Auto insurance reform failed this time, but the debate is still far from over
Mike Duggan is the most powerful mayor of Detroit in many years, and probably the most popular one statewide in our lifetimes. Republicans, on the other hand, have overwhelming control of the state Legislature.
You’d think, then, that if the Democratic mayor of Detroit were to team up with the Republican Speaker of the House, you would have an unstoppable coalition of immense power.
You’d think that, but you’d be wrong.
After both men worked their respective constituencies for weeks, the State House of Representatives held a vote on an auto insurance reform bill that both Duggan and Speaker Tom Leonard desperately wanted.
The bill was designed to give people options for drastically lowered car insurance rates, especially in Detroit, where rates are the highest in the nation, and many people can’t afford and do not have coverage of any kind.
But not only was the reform bill defeated, it wasn’t even close. The vote was 63 to 45. Despite his charm, clout and political skills, Duggan could only deliver the votes of four of the 44 House Democrats, all Detroiters.
Afterwards, both Duggan and Leonard blamed special interests.
According to MIRS, the Michigan Information and Research Service, Leonard said “Today, House Republicans stood up for the state to lower auto insurance rates and the Democrats decided to side with the hospitals and trial attorneys over the people.”
For his part, Duggan said Detroit representatives who voted no would have to answer to their constituents, but said he intended to rally the business community and come back with “a new strategy and new approach.”
I fully expect there will indeed be another attempt. Even had this passed the House, it might have been an exercise in futility, since Senate Majority Leader Arlan Meekhof had said he regarded it as an illegal price-fixing bill which would never see the light of day in his chamber.
The situation is much more complex than either man portrayed it.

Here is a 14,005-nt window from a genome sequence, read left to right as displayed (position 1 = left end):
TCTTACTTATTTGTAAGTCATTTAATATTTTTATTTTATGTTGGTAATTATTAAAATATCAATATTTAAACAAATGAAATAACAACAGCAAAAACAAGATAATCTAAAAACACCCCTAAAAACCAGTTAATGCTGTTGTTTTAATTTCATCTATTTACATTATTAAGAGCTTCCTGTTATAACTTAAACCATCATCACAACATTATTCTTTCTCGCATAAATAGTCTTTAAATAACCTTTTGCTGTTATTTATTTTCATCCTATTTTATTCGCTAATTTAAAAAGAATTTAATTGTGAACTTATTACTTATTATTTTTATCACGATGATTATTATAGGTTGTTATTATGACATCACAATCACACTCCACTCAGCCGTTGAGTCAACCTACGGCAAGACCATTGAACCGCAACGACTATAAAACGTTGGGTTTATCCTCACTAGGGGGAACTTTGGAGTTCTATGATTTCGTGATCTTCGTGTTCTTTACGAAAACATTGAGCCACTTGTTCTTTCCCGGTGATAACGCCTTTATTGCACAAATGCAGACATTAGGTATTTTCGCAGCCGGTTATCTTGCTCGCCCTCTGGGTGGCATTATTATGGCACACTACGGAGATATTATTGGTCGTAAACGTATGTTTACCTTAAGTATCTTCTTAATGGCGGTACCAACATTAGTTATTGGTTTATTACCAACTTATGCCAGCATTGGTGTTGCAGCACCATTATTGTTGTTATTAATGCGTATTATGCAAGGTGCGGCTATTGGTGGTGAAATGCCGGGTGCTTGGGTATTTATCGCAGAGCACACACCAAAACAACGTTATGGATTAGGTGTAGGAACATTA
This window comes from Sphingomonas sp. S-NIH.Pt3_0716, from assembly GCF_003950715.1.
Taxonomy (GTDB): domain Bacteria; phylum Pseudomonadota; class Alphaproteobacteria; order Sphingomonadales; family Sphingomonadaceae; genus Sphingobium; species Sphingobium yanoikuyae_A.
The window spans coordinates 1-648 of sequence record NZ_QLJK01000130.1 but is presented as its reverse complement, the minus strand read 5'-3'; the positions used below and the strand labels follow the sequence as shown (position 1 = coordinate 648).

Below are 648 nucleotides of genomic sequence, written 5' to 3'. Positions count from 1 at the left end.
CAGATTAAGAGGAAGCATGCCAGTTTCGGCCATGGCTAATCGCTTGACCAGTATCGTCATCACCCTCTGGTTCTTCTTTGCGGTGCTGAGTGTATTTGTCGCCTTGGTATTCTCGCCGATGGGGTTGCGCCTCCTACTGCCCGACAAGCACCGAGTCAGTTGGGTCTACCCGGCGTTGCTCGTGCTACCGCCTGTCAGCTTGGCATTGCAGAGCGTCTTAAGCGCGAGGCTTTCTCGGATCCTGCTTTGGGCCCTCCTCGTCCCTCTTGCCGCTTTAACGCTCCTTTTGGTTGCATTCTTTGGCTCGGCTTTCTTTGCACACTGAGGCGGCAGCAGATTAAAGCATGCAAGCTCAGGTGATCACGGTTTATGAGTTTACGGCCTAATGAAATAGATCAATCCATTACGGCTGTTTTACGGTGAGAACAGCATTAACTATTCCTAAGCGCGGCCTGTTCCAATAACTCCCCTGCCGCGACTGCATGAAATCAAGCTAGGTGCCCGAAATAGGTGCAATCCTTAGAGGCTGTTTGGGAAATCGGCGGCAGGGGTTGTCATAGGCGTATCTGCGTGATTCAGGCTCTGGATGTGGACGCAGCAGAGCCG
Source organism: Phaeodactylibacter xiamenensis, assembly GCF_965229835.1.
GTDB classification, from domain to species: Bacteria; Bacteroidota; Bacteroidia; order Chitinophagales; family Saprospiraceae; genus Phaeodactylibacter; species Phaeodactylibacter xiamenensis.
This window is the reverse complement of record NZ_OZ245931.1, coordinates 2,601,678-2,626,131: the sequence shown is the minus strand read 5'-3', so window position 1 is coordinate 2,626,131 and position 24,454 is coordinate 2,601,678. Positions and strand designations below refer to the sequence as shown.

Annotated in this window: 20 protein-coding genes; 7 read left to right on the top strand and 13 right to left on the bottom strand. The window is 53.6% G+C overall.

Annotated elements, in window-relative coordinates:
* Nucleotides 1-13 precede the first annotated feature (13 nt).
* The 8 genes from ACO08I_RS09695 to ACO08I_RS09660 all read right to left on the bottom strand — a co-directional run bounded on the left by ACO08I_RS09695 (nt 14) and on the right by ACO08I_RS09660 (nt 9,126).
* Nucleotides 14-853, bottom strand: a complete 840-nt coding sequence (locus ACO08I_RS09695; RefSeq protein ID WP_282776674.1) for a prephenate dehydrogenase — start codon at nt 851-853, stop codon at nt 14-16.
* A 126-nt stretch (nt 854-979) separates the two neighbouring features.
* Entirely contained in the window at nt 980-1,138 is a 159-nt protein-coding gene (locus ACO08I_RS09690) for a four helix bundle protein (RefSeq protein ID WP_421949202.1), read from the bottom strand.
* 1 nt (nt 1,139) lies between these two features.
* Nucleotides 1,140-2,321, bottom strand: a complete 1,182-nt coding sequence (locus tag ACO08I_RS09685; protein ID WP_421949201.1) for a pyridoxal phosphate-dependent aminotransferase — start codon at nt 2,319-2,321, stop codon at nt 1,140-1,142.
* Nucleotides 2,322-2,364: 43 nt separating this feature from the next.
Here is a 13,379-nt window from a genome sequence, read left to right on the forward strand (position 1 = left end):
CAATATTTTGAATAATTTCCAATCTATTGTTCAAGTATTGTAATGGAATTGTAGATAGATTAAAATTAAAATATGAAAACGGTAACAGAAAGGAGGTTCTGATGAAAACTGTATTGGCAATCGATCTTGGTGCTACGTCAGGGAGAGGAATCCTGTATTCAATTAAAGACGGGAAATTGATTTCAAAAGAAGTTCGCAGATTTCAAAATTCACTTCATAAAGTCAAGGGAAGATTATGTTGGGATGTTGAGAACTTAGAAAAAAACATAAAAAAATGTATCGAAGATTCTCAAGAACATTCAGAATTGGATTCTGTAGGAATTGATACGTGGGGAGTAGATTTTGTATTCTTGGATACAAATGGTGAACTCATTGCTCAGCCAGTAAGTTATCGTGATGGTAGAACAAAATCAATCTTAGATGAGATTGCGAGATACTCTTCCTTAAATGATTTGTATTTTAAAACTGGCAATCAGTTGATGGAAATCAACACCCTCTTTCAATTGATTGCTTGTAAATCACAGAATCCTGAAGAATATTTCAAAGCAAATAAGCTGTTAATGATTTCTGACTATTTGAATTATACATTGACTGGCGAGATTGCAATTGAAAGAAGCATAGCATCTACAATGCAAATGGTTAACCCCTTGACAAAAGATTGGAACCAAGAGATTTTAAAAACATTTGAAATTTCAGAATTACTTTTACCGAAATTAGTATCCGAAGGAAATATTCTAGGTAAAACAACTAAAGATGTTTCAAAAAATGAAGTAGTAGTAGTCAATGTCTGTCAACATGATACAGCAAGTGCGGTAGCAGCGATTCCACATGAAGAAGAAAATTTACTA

But in fact, the situation is much more complex than either man portrayed it.
Detroit indeed has a real auto insurance crisis. The cost of insuring a car is so huge that many residents buy only a one-week policy once every year when they have to renew their license plates.
Worse, the cost drives people out of the city and prevents other desperately needed new residents from moving in. But it’s not clear that the bill the House rejected would have solved the problem. It was complex and constantly being modified, right up to the vote.
Stephanie Chang, a Detroit representative who voted no, said that her constituents who couldn’t afford auto insurance now, still wouldn’t be able to afford it under the Duggan-Leonard bill. She agreed auto insurance needs reforming, but thought this wasn’t the way.
My guess is that she is basically right.
There’s another huge problem, too. Michigan does have one big auto insurance positive; a huge fund providing unlimited coverage for the victims of truly catastrophic car accidents. Mayor Duggan is willing to allow motorists to trade this guarantee for lower car insurance rates. But what would happen when some of those folks end up catastrophically injured, as certainly would happen?
Nobody has addressed that. The car insurance crisis is a problem that needs a statewide, possibly even a national solution. Let’s hope our leaders don’t stop trying.
Jack Lessenberry is Michigan Radio’s Senior Political Analyst. Views expressed in his essays are his own and do not necessarily reflect those of Michigan Radio, its management or the station licensee, The University of Michigan.